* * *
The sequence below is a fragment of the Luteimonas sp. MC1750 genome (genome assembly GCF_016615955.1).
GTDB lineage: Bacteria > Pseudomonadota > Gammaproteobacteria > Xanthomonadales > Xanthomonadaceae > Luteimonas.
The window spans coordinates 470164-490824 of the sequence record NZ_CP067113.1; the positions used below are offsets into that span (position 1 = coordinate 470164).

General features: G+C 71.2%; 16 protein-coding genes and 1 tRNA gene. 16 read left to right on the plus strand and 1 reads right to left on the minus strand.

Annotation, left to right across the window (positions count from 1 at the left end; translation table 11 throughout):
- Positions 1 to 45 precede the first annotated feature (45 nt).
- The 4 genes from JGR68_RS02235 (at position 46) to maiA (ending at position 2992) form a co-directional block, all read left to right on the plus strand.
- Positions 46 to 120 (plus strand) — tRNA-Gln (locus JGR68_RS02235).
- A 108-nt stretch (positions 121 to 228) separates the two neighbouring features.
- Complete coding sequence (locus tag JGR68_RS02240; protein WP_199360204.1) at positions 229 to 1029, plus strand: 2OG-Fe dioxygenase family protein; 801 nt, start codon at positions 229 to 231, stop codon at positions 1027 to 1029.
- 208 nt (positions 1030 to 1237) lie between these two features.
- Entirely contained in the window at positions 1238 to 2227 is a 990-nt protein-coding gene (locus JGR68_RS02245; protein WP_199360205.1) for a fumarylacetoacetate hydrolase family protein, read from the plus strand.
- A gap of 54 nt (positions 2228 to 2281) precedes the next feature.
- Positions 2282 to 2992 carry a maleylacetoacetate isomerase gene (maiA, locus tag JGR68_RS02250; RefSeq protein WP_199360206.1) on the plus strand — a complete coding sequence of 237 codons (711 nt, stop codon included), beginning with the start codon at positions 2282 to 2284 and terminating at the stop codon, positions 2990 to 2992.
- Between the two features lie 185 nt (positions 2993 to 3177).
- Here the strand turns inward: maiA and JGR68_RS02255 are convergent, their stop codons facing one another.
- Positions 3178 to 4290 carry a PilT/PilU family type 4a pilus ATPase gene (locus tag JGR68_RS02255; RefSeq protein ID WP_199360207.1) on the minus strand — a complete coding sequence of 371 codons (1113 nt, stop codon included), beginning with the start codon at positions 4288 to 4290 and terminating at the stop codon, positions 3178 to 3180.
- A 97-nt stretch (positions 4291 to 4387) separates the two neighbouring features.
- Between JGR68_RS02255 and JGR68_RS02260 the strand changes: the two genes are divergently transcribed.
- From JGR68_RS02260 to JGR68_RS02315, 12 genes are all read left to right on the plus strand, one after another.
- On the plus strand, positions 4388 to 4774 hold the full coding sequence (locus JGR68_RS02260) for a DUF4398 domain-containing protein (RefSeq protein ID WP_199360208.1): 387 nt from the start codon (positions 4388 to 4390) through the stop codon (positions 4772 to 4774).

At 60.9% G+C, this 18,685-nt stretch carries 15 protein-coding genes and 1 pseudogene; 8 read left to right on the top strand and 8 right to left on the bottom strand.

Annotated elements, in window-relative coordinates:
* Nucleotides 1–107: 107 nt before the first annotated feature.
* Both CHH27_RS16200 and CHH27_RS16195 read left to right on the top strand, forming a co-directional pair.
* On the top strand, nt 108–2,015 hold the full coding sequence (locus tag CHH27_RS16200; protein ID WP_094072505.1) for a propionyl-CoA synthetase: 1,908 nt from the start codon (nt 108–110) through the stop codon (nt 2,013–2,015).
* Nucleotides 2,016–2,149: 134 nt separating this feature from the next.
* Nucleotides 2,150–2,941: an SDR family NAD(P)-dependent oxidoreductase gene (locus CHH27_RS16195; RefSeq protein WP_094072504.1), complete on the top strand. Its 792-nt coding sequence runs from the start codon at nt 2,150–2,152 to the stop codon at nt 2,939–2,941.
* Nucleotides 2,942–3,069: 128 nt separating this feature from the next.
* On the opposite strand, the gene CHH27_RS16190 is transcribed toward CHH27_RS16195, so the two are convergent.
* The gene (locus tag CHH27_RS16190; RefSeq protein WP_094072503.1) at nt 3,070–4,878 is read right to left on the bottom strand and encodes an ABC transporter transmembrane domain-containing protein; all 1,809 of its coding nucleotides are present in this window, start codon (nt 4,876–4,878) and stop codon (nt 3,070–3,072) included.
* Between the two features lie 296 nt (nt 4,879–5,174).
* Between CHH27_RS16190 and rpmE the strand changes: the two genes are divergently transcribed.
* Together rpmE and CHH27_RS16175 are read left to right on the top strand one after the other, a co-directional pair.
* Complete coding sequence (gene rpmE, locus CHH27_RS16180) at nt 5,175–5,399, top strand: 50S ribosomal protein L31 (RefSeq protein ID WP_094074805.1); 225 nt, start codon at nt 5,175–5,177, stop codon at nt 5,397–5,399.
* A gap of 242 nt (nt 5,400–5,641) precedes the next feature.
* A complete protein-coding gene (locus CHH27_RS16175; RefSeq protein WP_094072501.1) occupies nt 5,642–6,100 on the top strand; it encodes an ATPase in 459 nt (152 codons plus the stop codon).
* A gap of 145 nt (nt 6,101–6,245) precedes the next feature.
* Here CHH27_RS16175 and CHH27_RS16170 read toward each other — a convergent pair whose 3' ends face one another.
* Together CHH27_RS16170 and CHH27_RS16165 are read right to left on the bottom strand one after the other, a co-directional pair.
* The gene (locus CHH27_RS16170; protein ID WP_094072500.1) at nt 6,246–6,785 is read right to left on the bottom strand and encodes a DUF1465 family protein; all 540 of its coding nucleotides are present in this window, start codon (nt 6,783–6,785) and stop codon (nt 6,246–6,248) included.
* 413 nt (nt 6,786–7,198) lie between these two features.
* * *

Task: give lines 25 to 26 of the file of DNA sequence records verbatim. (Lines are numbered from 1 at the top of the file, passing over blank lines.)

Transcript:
* Both CHH27_RS16200 and CHH27_RS16195 read left to right on the top strand, forming a co-directional pair.
* On the top strand, nt 108–2,015 hold the full coding sequence (locus tag CHH27_RS16200; protein ID WP_094072505.1) for a propionyl-CoA synthetase: 1,908 nt from the start codon (nt 108–110) through the stop codon (nt 2,013–2,015).